every other tool studied enjoys at least an 87% success level. Measuring success was
investigated and most respondents report using hits, comments, leads or sales as primary
indicators (see graph below).
If you have been using social media have they been successful? 2007
(% Yes) 2008
92% 88% 91% 2009
90% 87% 87% 88% 86% 87% 88% 87% 86%
77% 79% 79% 77% 75% 82%
Wikis Blogging Social Networking Online Video Podcasting Message/Bulletin Twitter
Not only is this widespread adoption being driven by strong familiarity but also from the
recognized critical role of social media to a company's future success in today’s online
world. When queried on the importance of social media, 26% of respondents in 2007 felt
that social media is "very important" to their business and marketing strategy. That ﬁgure
rose to 44% in approximately one year. It remains virtually the same in 2009. It is clear
that this group of fast-growing companies considers the use of social media as a central
part of their strategic plans (see graph below).
How important do you think these kinds of social media technologies are for your business/marketing
50% 44% 43%
25% 19% 17%
4% 2% 1% 1%
Very Important Somewhat Important Somewhat Unimportant Very Unimportant Don't Know 2009
With the Inc. 500 recognizing the importance of, expanding their familiarity with and
increasing their usage of social media, it should come as no surprise that they’re also
seeking to protect themselves from some of the potential legal pitfalls. In this third
iteration of this benchmarking survey, we asked a new question to explore if the
respondents company had a policy around blogging by their employees. Thirty-six
percent answered afﬁrmatively.
Does your company have a written policy governing blogging by your employees?
Yes No Don't Know/ No Response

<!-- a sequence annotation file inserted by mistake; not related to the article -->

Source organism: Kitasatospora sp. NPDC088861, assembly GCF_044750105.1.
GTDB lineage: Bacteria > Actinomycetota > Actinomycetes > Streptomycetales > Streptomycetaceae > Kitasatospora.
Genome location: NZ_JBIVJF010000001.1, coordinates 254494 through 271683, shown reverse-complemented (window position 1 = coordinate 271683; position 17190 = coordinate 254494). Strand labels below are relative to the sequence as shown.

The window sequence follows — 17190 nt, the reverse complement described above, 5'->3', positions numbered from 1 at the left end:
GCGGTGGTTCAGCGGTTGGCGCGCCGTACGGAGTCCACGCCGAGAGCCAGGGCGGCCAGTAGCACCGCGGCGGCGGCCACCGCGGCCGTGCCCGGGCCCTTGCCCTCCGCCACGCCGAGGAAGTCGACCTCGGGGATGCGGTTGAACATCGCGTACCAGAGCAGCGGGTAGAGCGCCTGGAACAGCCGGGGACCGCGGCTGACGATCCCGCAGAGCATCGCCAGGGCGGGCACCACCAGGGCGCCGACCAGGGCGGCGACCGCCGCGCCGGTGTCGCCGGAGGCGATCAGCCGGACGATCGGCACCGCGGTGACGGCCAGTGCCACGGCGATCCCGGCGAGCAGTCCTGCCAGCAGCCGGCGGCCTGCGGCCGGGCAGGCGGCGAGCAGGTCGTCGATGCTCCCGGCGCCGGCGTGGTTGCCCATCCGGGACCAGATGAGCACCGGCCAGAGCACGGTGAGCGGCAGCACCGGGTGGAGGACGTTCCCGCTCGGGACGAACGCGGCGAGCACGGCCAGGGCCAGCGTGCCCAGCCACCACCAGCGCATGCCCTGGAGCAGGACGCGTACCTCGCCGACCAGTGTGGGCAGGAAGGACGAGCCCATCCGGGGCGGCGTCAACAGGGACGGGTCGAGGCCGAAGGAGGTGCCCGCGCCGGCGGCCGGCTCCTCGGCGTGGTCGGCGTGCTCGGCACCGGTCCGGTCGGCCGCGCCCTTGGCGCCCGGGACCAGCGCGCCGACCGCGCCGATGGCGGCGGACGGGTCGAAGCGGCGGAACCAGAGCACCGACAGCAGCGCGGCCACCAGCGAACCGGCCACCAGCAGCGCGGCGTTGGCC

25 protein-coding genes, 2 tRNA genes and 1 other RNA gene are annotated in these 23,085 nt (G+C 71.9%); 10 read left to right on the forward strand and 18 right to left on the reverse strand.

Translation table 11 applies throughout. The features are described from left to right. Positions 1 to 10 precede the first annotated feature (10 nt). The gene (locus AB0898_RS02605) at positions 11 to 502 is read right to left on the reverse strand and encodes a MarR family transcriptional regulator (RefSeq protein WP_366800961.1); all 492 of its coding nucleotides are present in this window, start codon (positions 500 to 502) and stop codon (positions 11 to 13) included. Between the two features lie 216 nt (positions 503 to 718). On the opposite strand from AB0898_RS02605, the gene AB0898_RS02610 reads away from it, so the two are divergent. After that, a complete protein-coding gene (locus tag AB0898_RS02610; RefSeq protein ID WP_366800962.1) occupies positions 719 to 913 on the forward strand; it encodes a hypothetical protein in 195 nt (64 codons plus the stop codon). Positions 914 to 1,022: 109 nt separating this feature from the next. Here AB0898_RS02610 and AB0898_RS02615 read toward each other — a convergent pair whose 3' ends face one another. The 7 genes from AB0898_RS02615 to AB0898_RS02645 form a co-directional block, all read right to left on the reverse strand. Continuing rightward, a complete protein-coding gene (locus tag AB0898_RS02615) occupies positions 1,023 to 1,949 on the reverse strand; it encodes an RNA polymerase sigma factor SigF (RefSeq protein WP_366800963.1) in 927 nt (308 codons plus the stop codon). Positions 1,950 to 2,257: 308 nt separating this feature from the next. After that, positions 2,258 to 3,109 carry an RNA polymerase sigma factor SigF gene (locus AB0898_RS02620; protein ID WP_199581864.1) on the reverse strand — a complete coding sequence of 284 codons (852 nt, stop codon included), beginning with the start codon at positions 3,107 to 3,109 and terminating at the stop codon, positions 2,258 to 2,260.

All respondents were asked if their company monitors its brands or company name in the
social media space. Sixty-eight percent reported that they do monitor their products and
brands. That number is up from 60% in 2008 and 50% just two years ago. Clearly, the
Inc. 500 are becoming more sophisticated in the use of social media both for joining
conversations and for listening to them.
Are you monitoring your companies name or brands in social media now?
3% 2% 1%
Yes No Don't Know
For the ﬁrst time in this series of studies on the Inc. 500, executives were asked if their
company uses social media tools to communicate with other companies like vendors,
suppliers or partners. Again, social networking is the most widely used with 34%
reporting they employed these tools. Twitter is being used by 26% of the Inc. 500 for this
purpose. It is interesting to note that 1 in 4 Inc. 500 companies consider Twitter an
appropriate vehicle for B2B communications. This could signal an important change in
the popular conception of Twitter and how it is being used (see graph below).
Does your company use any of the following social media tools to communicate with
other companies like vendors, suppliers, partners, etc.?
20% 14% 9%
Social Twitter Online Video/ Blogs Message/ Wikis Other (Instant
Networks Videoblogs Bulletin Boards Messenger)
Another question added to the 2009 study focused on the company’s use of search engine
and/or social networking tools to recruit and evaluate potential employees. With the ease